By MATT COKER
By AIMEE MURILLO
By AMY NICHOLSON
By JONATHAN KIEFER
By INKOO KANG
By STEPHANIE ZACHAREK
By CALUM MARSH
Illustration by James McHughBlood, guts, and a happy ending. No wonder The Passion of the Christ is a showbiz sensation . . .
Mel Gibson's messianic meller, which opened on Ash Wednesday after more free media than Janet Jackson got, and a marketing campaign that could make Harvey Weinstein weep, may rake in $100 million—not to mention the skim from souvenir mugs, coffee-table books, prayer-reminder cards, and pewter spike pendants. How did a film described as an "anti-date movie" generate such buzz? The answer has everything to do with Gibson's canny use of Hollywood hype techniques.
First, stir the shit. Gibson did this by fanning the fires kindled by Jews (whose fears were well founded, judging from leaked copies of the script). He made outrageous comments on the order of, "Secular Judaism wants to blame the Holocaust on the Catholic Church." He allowed that he'd cut a scene in which the head Jewish priest cries, "His blood be on us and on our children," because, "Man, if I included that in there, they'd be coming after me at my house, they'd come kill me." Guess who they are?
Next, build a base. This Gibson did by flogging the film to a network of fundamentalist churches. Gibson's company, Icon, worked this sale like the pros they are, sending their man out on the road, facilitating block purchases of tickets, and soliciting testimonials from A-list televangelists, even as they kept the film from the eyes of potential critics. But the mass media were wary until The Passion's distributor got involved. In Bob Berney, president of Newmarket, Gibson had chosen a partner with a track record in pitching edgy films about subjects like pedophilia (Happiness) and lesbian serial killers (Monster).
For this project, Newmarket tapped into the current passion for backstory revelations. Soon we were hearing about the miracle (involving a lightning strike) that had occurred on the set. It was taken as an auspicious sign that the actor playing Jesus, Jim Caviezel, had the same initials as the Savior. These tantalizing tidbits were gravied up with a human-interest angle that centered on Gibson's struggle against the classic demons of drink and drugs. By the time he appeared on Primetime last week, the narrative of the sinner redeemed was at the heart of Gibson's conversation with Diane Sawyer. Her questions were as soft and fleecy as the Lamb of God.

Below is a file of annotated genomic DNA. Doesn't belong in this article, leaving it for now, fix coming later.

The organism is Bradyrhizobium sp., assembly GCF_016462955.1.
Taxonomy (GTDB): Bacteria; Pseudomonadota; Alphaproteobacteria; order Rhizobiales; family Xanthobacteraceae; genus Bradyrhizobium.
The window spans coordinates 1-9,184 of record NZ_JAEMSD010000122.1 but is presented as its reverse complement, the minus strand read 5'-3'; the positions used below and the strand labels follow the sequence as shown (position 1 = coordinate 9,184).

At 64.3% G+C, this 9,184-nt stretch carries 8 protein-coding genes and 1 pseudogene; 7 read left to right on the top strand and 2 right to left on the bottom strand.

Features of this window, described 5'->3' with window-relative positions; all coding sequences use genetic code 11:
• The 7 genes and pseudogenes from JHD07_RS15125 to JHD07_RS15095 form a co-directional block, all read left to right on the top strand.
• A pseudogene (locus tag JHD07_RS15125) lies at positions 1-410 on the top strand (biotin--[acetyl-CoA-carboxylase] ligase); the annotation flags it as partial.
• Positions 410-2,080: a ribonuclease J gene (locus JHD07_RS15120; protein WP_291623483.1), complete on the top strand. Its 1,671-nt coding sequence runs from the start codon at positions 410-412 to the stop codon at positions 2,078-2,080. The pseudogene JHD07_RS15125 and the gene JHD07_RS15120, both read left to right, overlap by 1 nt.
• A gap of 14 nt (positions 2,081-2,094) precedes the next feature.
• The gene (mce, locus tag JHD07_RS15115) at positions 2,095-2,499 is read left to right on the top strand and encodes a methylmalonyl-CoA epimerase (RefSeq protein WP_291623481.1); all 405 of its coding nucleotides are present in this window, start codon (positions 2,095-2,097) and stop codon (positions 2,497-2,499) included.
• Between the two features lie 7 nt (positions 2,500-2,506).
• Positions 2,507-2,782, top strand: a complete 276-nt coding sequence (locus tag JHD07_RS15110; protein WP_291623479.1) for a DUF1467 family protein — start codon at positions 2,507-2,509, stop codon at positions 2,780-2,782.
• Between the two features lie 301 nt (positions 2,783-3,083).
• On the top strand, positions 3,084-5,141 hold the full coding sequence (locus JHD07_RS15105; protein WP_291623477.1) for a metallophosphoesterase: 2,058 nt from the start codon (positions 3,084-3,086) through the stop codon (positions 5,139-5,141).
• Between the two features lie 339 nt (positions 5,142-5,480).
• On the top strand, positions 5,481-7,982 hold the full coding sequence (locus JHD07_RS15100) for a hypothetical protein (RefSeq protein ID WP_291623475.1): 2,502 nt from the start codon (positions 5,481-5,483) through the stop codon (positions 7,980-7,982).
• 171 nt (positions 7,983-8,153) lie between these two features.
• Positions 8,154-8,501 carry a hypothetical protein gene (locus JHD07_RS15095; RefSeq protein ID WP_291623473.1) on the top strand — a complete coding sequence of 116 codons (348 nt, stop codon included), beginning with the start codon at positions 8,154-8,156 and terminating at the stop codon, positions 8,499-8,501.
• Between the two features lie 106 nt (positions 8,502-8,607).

Is Gibson an anti-Semite? "It's a sin," he replied. "There's encyclicals on it." Never mind that Gibson's breakaway Catholic sect rejects the most recent of these pronouncements, along with every other Vatican declaration since the 1960s. Never mind that Gibson's father thinks the Holocaust is mostly fiction and that the millions of Jews who lived in Poland before Hitler's rise merely migrated to places like Brooklyn. Under Sawyer's sympathetic gaze, Mel presented himself as a loving son who wouldn't allow his enemies to "drive a wedge" between his dad and himself. Karl Rove couldn't have programmed him better.
What accounts for Sawyer's gentle touch? The gut says: positioning. A network that appeals to the demographic taking shape around The Passion can make quite a killing, and to that end ABC will soon broadcast a film about Judas. Ads for this event appeared during the Gibson interview, which was watched by 17 million people, a larger share than even Michael Jackson's sit-down on 60 Minutes. Soon every network was running a low-budget version of the Gospel, all golden light and churchy chords. Here's a prophecy: You'll see all sorts of faith-based pageants as the media compete for this audience and flee from its wrath. Their eye is on the sparrow of the bottom line.
The real story here is the rise of a newly mobilized market and the crossing over of its values. In that respect, Gibson has done what Pat Robertson could only dream about, by enlisting the very techniques his co-religionists object to in Hollywood films. Among these aesthetic values, nothing is more commercial—and less faithful to the Gospel—than ultra-violence. You won't find epistles dwelling on the finer points of human brutality in the New Testament, but you will find such lessons in the cinema of Brian De Palma. When you see Jesus soaked in gore, think of the blood-bucket scene in Carrie.
Never mind those Caravaggio paintings that inspired Gibson. The real model for this film is Quentin Tarantino's Reservoir Dogs, with its relentless depiction of torture, along with every slasher movie that cloaks its intentions in a higher message. Violence has become the measure of verisimilitude. If it's bloody, it looks real. That illusion allows us to enjoy what violence does provide: pleasure. If it weren't so exhilarating, it wouldn't be so popular.
Many people who would never attend a Bible movie will flock to this one because they get to see a man tormented by men as others look lustfully on. The faithful will sublimate this sadomasochistic sensation into religious ecstasy, as they have for ages. Either way, Gibson wins. He's made a spectacle of joy in pain—the essence of boffo.
Every generation gets the Passion it deserves. Back in the '50s, when Perry Como sang "Kol Nidre" on TV, anyone could take comfort in Gospel spectacles, with their Roman finery and celestial finales. It didn't matter whether you referred to Jesus as he or He. These old films enrage Gibson ostensibly because they were bland but actually because they crudely reflect the ethic of Christian humanism, tempered by firsthand knowledge of the Holocaust. That was then and this is now. Gibson rails against scholars who try to place the Gospel in a historical context. That's the sort of thing his father would call a plot by Freemasons and Jews.
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